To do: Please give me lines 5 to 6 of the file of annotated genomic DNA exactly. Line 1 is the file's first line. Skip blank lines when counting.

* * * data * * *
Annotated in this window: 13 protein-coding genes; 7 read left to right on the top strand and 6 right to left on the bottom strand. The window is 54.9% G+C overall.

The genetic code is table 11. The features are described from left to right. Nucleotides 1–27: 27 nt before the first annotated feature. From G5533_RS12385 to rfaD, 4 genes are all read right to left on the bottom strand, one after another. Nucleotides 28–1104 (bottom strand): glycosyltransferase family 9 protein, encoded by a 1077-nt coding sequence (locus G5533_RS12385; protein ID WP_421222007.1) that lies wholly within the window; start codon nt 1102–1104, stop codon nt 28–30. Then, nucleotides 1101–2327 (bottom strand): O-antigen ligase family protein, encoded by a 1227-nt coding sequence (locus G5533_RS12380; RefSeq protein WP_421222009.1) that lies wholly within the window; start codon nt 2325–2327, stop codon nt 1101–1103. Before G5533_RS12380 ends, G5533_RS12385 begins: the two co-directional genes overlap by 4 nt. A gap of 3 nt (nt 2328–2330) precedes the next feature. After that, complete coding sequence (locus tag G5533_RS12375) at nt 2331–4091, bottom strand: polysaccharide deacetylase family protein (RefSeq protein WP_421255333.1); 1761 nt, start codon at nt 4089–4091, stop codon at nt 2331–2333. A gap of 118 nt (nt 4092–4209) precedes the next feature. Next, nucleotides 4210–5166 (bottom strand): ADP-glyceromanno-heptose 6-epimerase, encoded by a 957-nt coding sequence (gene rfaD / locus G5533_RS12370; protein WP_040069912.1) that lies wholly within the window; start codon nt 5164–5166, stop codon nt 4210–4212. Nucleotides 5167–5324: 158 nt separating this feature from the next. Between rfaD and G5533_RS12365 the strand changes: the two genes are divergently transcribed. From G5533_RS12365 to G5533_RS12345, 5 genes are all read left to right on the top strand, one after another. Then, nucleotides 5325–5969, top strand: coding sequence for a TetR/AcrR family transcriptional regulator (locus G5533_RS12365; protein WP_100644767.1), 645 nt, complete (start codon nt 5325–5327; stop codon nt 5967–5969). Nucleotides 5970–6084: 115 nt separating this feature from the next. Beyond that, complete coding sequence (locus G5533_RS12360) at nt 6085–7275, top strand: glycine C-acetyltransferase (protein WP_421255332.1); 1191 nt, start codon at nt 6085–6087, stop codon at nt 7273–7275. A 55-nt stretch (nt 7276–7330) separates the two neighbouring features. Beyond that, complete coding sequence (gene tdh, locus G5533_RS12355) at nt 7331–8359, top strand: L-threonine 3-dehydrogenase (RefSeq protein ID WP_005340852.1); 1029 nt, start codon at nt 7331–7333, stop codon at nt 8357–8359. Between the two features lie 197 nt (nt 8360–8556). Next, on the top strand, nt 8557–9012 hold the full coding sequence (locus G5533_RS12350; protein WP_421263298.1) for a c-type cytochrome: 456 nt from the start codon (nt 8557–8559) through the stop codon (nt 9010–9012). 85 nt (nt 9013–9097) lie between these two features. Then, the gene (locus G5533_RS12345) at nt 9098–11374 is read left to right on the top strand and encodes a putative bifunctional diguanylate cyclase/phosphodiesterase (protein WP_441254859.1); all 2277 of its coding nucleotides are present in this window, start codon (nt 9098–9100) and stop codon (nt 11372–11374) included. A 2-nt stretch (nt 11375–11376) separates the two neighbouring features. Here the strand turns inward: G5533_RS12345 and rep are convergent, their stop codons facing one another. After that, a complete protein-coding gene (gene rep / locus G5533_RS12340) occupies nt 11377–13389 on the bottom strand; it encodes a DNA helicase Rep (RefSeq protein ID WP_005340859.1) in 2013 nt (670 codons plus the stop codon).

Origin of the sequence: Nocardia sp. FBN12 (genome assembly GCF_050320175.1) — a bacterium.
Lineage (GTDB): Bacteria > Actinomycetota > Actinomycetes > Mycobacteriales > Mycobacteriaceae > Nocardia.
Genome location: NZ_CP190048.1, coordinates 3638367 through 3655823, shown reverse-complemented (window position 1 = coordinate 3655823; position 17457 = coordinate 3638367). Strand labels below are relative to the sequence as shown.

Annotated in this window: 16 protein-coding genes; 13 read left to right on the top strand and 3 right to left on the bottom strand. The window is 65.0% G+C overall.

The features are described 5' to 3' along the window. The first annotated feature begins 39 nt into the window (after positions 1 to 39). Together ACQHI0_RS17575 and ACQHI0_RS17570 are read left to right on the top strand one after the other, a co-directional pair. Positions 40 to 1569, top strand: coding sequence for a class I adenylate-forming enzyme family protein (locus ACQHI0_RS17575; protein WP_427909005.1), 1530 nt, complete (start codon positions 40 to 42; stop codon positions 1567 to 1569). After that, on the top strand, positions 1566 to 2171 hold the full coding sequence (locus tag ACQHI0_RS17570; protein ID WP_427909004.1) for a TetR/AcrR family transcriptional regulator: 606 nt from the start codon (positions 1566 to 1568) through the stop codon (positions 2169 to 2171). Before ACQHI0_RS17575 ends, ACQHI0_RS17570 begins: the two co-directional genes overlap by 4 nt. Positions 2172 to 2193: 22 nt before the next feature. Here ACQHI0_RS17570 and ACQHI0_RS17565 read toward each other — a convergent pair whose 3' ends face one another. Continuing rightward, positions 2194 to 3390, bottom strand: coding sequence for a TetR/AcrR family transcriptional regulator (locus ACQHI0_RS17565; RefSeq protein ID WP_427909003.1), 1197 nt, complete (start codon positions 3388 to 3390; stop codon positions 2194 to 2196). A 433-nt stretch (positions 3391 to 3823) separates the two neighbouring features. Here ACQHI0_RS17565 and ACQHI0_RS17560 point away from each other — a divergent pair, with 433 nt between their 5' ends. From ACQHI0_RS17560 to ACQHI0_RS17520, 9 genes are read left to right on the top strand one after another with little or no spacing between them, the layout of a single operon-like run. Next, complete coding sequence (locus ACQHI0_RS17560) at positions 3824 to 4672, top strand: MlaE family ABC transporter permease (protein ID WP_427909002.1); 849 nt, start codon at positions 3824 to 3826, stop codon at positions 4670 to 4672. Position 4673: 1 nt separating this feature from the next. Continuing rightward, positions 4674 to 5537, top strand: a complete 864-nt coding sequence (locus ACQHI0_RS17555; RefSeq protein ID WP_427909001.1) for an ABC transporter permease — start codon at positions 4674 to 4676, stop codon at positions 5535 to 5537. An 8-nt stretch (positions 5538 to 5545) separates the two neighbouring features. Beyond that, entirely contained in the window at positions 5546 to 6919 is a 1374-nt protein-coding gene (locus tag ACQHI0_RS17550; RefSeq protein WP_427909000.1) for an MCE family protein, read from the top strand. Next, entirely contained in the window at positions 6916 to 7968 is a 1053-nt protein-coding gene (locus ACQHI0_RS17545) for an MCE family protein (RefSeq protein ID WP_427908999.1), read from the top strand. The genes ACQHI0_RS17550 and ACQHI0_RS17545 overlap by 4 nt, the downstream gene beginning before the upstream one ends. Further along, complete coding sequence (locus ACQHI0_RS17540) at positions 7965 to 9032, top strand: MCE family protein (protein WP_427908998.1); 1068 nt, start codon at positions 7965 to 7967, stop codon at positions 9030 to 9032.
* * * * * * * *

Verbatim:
Genome location: NZ_CP190048.1, coordinates 3638367 through 3655823, shown reverse-complemented (window position 1 = coordinate 3655823; position 17457 = coordinate 3638367). Strand labels below are relative to the sequence as shown.

Annotated in this window: 16 protein-coding genes; 13 read left to right on the top strand and 3 right to left on the bottom strand. The window is 65.0% G+C overall.